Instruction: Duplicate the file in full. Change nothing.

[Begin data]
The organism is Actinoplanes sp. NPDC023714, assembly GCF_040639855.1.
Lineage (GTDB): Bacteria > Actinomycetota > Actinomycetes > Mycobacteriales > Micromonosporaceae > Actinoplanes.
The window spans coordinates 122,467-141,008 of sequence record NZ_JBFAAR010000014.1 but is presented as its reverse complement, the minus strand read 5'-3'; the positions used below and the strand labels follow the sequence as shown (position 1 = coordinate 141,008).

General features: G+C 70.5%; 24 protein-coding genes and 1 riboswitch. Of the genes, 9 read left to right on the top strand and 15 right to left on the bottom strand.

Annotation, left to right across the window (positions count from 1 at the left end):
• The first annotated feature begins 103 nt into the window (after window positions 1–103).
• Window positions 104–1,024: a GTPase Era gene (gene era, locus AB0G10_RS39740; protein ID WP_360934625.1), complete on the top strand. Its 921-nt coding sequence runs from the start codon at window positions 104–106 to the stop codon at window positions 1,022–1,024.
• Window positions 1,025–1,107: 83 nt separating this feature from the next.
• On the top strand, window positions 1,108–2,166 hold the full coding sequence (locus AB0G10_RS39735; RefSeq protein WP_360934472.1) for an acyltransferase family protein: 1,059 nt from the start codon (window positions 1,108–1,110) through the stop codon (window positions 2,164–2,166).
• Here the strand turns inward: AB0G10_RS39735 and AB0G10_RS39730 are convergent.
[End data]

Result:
The organism is Actinoplanes sp. NPDC023714, assembly GCF_040639855.1.
Lineage (GTDB): Bacteria > Actinomycetota > Actinomycetes > Mycobacteriales > Micromonosporaceae > Actinoplanes.
The window spans coordinates 122,467-141,008 of sequence record NZ_JBFAAR010000014.1 but is presented as its reverse complement, the minus strand read 5'-3'; the positions used below and the strand labels follow the sequence as shown (position 1 = coordinate 141,008).

General features: G+C 70.5%; 24 protein-coding genes and 1 riboswitch. Of the genes, 9 read left to right on the top strand and 15 right to left on the bottom strand.

Annotation, left to right across the window (positions count from 1 at the left end):
• The first annotated feature begins 103 nt into the window (after window positions 1–103).
• Window positions 104–1,024: a GTPase Era gene (gene era, locus AB0G10_RS39740; protein ID WP_360934625.1), complete on the top strand. Its 921-nt coding sequence runs from the start codon at window positions 104–106 to the stop codon at window positions 1,022–1,024.
• Window positions 1,025–1,107: 83 nt separating this feature from the next.
• On the top strand, window positions 1,108–2,166 hold the full coding sequence (locus AB0G10_RS39735; RefSeq protein WP_360934472.1) for an acyltransferase family protein: 1,059 nt from the start codon (window positions 1,108–1,110) through the stop codon (window positions 2,164–2,166).
• Here the strand turns inward: AB0G10_RS39735 and AB0G10_RS39730 are convergent.